Editorial: Archie Battersbee’s story once again highlights the risks of legal euthanasia

3 mins read
The Royal London Hospital

Archie Battersbee’s life tragically ended in a London hospital on Saturday, Aug. 6, when the 12-year-old was removed from the critical life support his family legally fought to continue. Archie’s mother, Hollie Dance, told reporters gathered outside the hospital where he died, “I’m the proudest mum in the world.” Dance said through tears, “Such a beautiful little boy, and he fought right until the very end.”

On April 7, Archie was found at the family’s home with a ligature around his neck. He suffered severe injuries, including acute brain damage. After the accident — which his parents believed he suffered as a result of a social media challenge gone wrong — Archie never regained consciousness.

There is no doubt that Archie was being sustained by a ventilator and life-saving medicine. However, after a High Court judge declared in June that Archie be removed from life support, the family won an initial appeal, arguing that there was not enough evidence to demonstrate that Archie was in fact brain dead, as physicians claimed. When asked whether there was sufficient evidence for a reliable diagnosis of death in Archie’s case, one expert witness told the court “absolutely not.”

Ultimately, Lords Hodge, Kitchin and Stephens of the U.K. Supreme Court decided that “even if life-sustaining treatment were to be maintained, Archie would die in the course of the next few weeks through organ failure and then heart failure.” The Anscombe Bioethics Centre, which serves Catholics in the U.K. and Ireland, emphasized the key medical concern in Archie’s case, saying: “It seems extraordinary that questions of life and death should be matters of a balance of probability rather than determination beyond reasonable doubt.” Judges ruled on a “balance of probabilities” that Archie was dead, but being mostly or probably dead is not the same thing as being absolutely dead.

Peter Williams, spokesman for Anscombe, summarized the monthslong legal battle waged by Archie’s parents, saying, “This decision has come after four hearings in the High Court, two in the Appeals Court, two decisions by the Supreme Court, one by the European Court of Human Rights and an intervention by the United Nations Committee on the Rights of Persons with Disabilities.” Through it all, Archie’s mother never lost hope. She told a BBC program in August, “I’m just asking for a realistic time for my child to recover from a brain injury … within two weeks, we were in court because they wanted to turn the [life support] machine off within three weeks.” Dance added, “Let’s not forget, these doctors said Archie wouldn’t last 24 hours. He’s not going backwards … he’s actually progressing.”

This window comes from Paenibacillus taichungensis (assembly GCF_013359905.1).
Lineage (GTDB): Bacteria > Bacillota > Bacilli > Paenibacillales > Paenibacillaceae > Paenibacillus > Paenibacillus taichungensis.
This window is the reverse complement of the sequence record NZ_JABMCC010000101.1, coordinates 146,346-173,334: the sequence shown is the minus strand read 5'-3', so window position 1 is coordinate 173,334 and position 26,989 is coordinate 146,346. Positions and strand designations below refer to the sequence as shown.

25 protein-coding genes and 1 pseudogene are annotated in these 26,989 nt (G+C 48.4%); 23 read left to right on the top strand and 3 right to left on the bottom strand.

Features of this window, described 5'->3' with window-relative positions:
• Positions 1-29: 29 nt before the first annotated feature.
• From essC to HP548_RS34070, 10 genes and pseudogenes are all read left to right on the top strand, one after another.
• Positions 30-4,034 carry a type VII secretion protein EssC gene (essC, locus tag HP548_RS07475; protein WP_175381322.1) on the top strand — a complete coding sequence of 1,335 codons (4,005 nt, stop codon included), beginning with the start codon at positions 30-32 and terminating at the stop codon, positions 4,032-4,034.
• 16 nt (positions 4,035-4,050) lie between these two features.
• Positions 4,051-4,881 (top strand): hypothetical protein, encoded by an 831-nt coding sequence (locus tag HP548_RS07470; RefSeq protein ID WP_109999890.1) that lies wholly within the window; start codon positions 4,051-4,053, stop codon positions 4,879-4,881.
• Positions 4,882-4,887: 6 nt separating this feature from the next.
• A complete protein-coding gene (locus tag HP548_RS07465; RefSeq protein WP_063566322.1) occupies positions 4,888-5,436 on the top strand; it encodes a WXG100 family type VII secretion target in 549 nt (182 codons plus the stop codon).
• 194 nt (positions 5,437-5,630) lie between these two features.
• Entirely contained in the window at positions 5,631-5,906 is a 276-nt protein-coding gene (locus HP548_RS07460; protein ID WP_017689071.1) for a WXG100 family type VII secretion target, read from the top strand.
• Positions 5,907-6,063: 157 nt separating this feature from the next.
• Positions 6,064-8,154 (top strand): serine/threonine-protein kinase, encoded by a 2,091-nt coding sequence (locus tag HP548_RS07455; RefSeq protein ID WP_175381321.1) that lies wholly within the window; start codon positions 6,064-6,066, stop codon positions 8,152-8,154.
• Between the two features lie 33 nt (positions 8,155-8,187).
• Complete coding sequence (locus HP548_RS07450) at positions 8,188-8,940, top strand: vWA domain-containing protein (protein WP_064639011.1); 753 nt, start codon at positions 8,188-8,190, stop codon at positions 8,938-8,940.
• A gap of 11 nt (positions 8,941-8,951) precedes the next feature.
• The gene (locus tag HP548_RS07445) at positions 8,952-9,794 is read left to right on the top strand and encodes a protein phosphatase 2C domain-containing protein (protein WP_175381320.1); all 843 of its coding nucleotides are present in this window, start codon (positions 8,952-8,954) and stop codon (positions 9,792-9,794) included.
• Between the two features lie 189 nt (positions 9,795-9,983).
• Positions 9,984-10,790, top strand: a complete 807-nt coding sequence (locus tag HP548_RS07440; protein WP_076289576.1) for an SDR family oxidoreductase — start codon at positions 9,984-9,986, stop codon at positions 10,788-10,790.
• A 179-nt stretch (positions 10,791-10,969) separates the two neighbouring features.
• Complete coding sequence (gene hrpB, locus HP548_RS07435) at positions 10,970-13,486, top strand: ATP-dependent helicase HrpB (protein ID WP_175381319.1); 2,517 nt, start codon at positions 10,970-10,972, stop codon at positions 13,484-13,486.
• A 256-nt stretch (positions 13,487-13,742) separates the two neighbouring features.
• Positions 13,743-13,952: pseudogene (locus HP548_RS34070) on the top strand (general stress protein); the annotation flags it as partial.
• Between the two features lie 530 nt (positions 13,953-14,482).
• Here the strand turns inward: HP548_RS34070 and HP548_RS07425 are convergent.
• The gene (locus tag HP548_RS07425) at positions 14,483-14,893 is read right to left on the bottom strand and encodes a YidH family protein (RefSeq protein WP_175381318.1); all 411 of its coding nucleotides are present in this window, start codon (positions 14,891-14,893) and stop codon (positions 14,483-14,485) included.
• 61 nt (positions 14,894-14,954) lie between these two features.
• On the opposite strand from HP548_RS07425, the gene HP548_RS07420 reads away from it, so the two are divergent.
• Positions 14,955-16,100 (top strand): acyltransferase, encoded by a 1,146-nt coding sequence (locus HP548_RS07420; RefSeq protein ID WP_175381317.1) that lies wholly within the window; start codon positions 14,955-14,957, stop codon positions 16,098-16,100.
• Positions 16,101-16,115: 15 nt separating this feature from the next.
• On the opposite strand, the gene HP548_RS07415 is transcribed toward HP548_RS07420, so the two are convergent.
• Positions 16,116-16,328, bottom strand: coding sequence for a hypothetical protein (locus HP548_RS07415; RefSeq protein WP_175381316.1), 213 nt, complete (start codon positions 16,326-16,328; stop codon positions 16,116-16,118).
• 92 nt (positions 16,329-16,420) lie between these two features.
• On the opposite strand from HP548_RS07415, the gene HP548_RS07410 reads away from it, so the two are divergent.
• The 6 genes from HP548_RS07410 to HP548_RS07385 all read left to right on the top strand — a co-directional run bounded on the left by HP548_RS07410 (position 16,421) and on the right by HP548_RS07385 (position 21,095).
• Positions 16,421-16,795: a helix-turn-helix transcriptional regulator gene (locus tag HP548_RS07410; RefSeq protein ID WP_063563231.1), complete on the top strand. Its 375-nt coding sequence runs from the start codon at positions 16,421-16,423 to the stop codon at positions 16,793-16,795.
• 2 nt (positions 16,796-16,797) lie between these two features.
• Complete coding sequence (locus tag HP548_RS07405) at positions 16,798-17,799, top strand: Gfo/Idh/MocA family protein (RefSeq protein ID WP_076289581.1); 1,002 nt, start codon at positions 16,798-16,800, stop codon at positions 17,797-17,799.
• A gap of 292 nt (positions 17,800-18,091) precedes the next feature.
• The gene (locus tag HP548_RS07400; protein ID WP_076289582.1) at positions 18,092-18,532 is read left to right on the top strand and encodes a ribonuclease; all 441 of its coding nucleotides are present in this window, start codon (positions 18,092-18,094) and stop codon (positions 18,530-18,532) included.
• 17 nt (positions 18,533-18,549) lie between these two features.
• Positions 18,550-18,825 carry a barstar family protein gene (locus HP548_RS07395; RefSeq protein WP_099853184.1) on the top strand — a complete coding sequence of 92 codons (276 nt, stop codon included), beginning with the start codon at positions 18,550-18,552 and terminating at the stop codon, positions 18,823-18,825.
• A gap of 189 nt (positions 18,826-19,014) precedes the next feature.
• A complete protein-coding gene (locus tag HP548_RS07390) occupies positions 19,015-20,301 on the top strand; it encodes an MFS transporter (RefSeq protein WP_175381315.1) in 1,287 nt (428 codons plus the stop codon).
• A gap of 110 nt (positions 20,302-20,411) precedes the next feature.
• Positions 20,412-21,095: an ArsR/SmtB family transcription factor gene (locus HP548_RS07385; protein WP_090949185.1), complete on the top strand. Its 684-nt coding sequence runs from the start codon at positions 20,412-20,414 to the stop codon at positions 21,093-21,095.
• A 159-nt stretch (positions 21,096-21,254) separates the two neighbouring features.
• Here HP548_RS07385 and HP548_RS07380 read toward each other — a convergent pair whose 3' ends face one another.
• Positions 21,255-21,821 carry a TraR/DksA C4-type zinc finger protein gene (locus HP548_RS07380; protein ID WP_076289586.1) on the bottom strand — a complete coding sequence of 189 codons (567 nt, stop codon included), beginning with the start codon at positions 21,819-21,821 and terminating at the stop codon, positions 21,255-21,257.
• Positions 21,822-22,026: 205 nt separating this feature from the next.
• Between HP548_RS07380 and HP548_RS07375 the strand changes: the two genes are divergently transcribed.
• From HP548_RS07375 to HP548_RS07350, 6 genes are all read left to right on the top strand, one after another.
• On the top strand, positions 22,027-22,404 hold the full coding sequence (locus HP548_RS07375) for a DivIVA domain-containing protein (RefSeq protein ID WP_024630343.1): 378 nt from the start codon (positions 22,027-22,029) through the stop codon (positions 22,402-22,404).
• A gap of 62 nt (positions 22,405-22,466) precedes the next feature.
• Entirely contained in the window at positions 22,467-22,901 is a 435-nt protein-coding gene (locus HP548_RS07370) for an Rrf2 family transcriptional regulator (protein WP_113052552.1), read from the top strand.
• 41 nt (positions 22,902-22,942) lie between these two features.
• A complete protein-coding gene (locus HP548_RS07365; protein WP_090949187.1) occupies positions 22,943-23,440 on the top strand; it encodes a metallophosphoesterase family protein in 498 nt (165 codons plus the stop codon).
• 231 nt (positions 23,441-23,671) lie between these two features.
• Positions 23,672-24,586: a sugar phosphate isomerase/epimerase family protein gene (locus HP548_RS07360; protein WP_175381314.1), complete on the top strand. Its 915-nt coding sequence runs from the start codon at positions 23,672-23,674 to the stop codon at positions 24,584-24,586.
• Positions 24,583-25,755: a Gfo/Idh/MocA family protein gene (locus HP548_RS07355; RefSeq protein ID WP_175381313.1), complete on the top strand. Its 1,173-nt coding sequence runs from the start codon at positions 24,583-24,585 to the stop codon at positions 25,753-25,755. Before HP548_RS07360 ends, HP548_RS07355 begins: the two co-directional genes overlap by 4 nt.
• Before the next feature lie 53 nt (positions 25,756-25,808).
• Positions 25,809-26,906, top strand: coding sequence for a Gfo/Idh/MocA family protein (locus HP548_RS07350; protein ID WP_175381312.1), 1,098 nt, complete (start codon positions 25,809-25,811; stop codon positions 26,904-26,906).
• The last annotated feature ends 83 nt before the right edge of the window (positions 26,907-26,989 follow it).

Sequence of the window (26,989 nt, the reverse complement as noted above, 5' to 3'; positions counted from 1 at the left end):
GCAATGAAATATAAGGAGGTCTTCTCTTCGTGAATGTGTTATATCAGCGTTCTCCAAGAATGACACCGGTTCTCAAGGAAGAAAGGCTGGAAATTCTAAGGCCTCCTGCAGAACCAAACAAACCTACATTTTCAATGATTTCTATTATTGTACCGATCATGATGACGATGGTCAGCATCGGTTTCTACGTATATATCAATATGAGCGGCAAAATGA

Archie’s death was devastating. No parent should have to mourn the loss of a child. And, in part, that’s what’s being denied: the natural course of mourning. Archie’s parents were even denied, ostensibly on the basis of medical reasons, their request in Archie’s last days to transport their son to a hospice facility so that he could experience more peace in his final hours.

But even more fundamentally, it should be the parents — those who have a child’s best interests at heart — who are making medical decisions for the well-being of their child, and no one else. From a Catholic perspective, Archie’s case offered legitimate differences in what a prudent course of action might have been. The Catholic Church teaches, “Discontinuing medical procedures that are burdensome, dangerous, extraordinary, or disproportionate to the expected outcome can be legitimate” (Catechism of the Catholic Church, No. 2278). A ventilator and other aspects of Archie’s treatment constitute extraordinary and burdensome care, which could be justly and, morally, could be discontinued. At the same time, a patient may well choose to continue to pursue an extraordinary and burdensome treatment. And in the case of a minor, those making that decision on the minor’s behalf should be his or her parents. For the state to intervene and dictate Archie’s medical care directly against the wishes of his parents constitutes an egregious violation of his parents’ natural rights.

Archie’s parents weren’t fighting for something immoral. Rather, they were fighting for Archie’s right to have every available medical means of treatment until he recovered or succumbed to death. His mother framed the situation succinctly, saying, “I’m going to continue to keep fighting for Archie until Archie decides or God decides the time’s right for Archie to leave this world.” Archie’s traumatic story follows that of Charlie Gard, Alfie Evans and other children whose lives were ended by the determination of U.K. courts.

Archie Battersbee’s death is precisely the situation opponents of euthanasia warn against: legal and medical teams determining when patients die, against their wishes or the wishes of their families. After Archie’s death, his parents said in a statement provided by the Christian Legal Centre that they “have been forced to fight a relentless legal battle by the Hospital Trust while faced with an unimaginable tragedy.” They added, “No parent or family must go through this again.” May it be so.

Our Sunday Visitor Editorial Board: Gretchen R. Crowe, Scott P. Richert, Scott Warden, York Young

Our Sunday Visitor Editorial Board

The Our Sunday Visitor Editorial Board consists of Father Patrick Briscoe, OP, Gretchen R. Crowe, Matthew Kirby, Scott P. Richert and York Young.